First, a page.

is a (mostly informal) statement about the nature of computability.
Slightly more in detail, the (physical) says vaguely that what is computable in the mathematical sense of computation is precisely what is “effectively” computable (physically computable).
In interpreting this one has to be careful which concept of computation is used, there are two different main types: Indeed, there are physical processes (described by the wave equation) which are not type-I computable (Pour-El et al.
Equivalently, it holds that a function is recursive if and only if it is computable.
While this thesis is not a precise mathematical statement, and therefore cannot be proved, it is almost universally held to be true.
New species of algorithms have been and are being introduced.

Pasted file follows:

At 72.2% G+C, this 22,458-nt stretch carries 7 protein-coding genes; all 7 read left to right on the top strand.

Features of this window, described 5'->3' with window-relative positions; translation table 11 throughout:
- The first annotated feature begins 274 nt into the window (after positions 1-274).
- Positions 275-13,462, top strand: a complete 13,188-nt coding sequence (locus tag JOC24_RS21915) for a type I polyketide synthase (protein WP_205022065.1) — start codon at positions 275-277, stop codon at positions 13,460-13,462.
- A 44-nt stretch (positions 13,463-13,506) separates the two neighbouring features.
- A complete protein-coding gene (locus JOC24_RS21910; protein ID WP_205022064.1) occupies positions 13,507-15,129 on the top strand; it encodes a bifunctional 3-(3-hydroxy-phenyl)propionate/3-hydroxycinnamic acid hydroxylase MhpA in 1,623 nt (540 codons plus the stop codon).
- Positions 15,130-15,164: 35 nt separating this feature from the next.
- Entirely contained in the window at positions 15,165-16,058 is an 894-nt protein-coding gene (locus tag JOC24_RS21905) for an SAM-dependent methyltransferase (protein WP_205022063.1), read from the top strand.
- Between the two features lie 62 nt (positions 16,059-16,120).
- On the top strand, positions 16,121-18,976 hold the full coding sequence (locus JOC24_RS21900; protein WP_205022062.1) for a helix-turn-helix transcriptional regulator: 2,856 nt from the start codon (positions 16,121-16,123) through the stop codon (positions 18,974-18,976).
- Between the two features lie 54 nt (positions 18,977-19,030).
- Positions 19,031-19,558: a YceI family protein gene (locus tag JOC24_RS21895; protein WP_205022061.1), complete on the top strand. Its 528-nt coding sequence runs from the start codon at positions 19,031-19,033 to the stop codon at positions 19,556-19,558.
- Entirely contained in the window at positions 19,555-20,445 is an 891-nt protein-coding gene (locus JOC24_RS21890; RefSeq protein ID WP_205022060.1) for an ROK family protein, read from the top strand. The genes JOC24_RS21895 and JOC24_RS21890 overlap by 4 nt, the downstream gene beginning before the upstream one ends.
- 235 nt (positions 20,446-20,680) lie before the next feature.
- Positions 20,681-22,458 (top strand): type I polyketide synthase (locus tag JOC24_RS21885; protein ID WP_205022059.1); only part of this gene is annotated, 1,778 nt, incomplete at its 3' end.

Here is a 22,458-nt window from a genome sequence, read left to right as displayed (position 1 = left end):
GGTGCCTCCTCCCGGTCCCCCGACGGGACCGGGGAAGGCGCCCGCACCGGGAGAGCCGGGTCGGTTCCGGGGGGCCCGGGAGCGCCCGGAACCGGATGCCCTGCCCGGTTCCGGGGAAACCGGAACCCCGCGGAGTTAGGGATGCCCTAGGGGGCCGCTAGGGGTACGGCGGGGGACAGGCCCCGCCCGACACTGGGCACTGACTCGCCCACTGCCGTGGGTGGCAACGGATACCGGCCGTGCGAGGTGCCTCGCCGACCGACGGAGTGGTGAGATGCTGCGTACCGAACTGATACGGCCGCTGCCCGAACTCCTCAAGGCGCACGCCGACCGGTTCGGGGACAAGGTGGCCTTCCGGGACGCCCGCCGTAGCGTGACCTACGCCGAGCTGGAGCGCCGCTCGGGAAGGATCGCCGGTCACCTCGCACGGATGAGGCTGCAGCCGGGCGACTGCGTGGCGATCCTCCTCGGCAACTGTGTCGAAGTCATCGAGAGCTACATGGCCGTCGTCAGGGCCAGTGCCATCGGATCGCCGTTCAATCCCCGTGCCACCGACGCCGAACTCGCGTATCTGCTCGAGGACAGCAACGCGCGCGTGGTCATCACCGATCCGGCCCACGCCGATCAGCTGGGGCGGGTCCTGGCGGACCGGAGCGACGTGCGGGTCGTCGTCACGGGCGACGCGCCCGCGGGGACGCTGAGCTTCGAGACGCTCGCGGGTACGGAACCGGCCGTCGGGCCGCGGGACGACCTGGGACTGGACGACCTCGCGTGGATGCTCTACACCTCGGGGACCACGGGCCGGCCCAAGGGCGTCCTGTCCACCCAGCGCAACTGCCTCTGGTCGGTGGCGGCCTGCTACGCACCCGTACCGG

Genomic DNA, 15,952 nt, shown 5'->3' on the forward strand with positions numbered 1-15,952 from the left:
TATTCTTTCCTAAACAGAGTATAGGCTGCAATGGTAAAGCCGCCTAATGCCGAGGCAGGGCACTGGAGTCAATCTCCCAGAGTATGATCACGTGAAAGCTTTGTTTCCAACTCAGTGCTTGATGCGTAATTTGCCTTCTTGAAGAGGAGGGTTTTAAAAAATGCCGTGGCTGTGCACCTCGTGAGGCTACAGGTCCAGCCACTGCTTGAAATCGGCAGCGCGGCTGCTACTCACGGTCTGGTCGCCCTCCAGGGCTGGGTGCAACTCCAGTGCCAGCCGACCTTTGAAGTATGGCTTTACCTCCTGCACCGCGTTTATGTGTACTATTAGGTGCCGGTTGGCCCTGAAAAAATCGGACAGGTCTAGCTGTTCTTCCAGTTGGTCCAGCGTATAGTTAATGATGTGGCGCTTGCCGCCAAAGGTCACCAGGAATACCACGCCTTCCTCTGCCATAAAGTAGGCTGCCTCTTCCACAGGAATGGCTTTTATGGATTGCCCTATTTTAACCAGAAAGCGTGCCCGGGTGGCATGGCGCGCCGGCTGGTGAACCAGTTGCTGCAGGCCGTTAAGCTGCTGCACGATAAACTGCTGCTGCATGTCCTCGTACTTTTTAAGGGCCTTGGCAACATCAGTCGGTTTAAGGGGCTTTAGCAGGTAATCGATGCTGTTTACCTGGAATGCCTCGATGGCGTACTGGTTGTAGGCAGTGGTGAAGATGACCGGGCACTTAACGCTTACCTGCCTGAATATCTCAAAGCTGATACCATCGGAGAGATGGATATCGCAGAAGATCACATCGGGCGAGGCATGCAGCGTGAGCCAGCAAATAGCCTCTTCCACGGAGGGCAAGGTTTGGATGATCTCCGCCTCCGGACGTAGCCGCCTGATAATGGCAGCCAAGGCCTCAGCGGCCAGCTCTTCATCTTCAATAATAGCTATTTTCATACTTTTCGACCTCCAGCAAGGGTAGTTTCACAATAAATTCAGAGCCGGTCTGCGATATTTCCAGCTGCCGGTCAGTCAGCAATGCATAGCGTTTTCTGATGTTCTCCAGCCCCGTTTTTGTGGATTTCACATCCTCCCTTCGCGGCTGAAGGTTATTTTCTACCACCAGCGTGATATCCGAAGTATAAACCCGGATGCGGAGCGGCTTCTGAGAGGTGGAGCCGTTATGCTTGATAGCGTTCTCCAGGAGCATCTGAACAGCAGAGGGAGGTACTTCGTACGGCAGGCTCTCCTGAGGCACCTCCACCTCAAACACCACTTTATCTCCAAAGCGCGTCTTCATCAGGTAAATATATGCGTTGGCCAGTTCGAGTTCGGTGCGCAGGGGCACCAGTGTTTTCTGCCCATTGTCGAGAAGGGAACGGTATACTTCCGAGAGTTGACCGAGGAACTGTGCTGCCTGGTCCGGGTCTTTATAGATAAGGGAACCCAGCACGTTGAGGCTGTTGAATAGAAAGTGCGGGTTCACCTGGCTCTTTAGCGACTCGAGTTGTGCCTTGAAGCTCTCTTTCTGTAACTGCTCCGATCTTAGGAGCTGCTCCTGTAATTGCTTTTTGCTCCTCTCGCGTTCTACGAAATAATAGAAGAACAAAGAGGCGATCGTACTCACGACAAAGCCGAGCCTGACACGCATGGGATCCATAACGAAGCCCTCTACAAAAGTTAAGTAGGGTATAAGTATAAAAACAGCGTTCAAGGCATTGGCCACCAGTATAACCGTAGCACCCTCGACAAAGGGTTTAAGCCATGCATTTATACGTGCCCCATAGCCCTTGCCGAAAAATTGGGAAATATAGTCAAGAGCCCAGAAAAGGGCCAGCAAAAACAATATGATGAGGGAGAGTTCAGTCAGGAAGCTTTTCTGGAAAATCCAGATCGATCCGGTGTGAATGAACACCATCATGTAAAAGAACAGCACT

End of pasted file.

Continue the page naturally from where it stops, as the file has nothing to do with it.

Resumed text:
We argue that the generalization of the original thesis, where effectively computable means computable by an effective algorithm of any species, cannot possibly be true.The Church-Turing thesis asserts that if a partial strings-to-strings function is effectively computable then it is computable by a Turing machine.In the 1930s, when Church and Turing worked on their versions of the thesis, there was a robust notion of algorithm.More concretely, the kind of experiment proposed there to test whether non-computable sequences of events may appear in experiment has been claimed to have been carried out with quantum process in (CDDS 10).The Church-Turing thesis is the hypothesis that any function which can be computed (by any deterministic procedure) can be computed by a Turing machine.the Church-Turing thesis is not a theorem and cannot be proven true or false This is not quite correct: It cannot be proven true.But it could be proven false with a counterexample.Anyway, broadly, the Church-Turing thesis is not a theorem and cannot be proven true or false (so said my professors and Wikidepia).Effectively, it is a definition of computation that has so far been accepted because nothing fundamentally different and more powerful than a Turing machine has been exhibited (there is a theorem that Turing machines, partial recursive functions and the lambda calculus are equivalent - and then there's the jump to "these are really general and I think that about covers it" but still, not a theorem, not provable). It's one of those talks that seems to talk about things I know but then immediately jumps to theories and definitions I have never heard of."Sequential algorithms were axiomatized in 2000" - This "axiomization" was apparently performed by the author of the talk, my Googling says.